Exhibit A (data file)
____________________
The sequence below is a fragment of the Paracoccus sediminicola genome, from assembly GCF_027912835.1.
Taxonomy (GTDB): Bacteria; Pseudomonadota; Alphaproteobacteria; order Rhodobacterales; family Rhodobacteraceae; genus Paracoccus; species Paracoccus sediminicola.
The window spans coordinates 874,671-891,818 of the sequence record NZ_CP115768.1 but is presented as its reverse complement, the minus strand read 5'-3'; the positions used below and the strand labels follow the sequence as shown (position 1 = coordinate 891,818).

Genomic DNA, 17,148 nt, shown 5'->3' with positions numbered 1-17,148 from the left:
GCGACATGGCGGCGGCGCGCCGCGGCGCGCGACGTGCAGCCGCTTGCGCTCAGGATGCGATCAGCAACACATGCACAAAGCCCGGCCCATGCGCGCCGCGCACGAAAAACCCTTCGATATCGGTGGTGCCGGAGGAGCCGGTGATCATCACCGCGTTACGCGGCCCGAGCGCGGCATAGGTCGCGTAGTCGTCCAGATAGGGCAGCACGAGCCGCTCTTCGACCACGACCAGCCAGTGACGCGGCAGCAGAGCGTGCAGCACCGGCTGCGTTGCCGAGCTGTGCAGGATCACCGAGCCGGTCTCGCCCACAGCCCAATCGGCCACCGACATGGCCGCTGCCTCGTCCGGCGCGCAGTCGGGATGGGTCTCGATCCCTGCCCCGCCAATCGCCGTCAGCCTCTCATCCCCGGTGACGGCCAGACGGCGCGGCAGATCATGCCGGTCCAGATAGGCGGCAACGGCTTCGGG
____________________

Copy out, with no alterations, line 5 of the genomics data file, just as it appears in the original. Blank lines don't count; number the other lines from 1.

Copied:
GCGACATGGCGGCGGCGCGCCGCGGCGCGCGACGTGCAGCCGCTTGCGCTCAGGATGCGATCAGCAACACATGCACAAAGCCCGGCCCATGCGCGCCGCGCACGAAAAACCCTTCGATATCGGTGGTGCCGGAGGAGCCGGTGATCATCACCGCGTTACGCGGCCCGAGCGCGGCATAGGTCGCGTAGTCGTCCAGATAGGGCAGCACGAGCCGCTCTTCGACCACGACCAGCCAGTGACGCGGCAGCAGAGCGTGCAGCACCGGCTGCGTTGCCGAGCTGTGCAGGATCACCGAGCCGGTCTCGCCCACAGCCCAATCGGCCACCGACATGGCCGCTGCCTCGTCCGGCGCGCAGTCGGGATGGGTCTCGATCCCTGCCCCGCCAATCGCCGTCAGCCTCTCATCCCCGGTGACGGCCAGACGGCGCGGCAGATCATGCCGGTCCAGATAGGCGGCAACGGCTTCGGG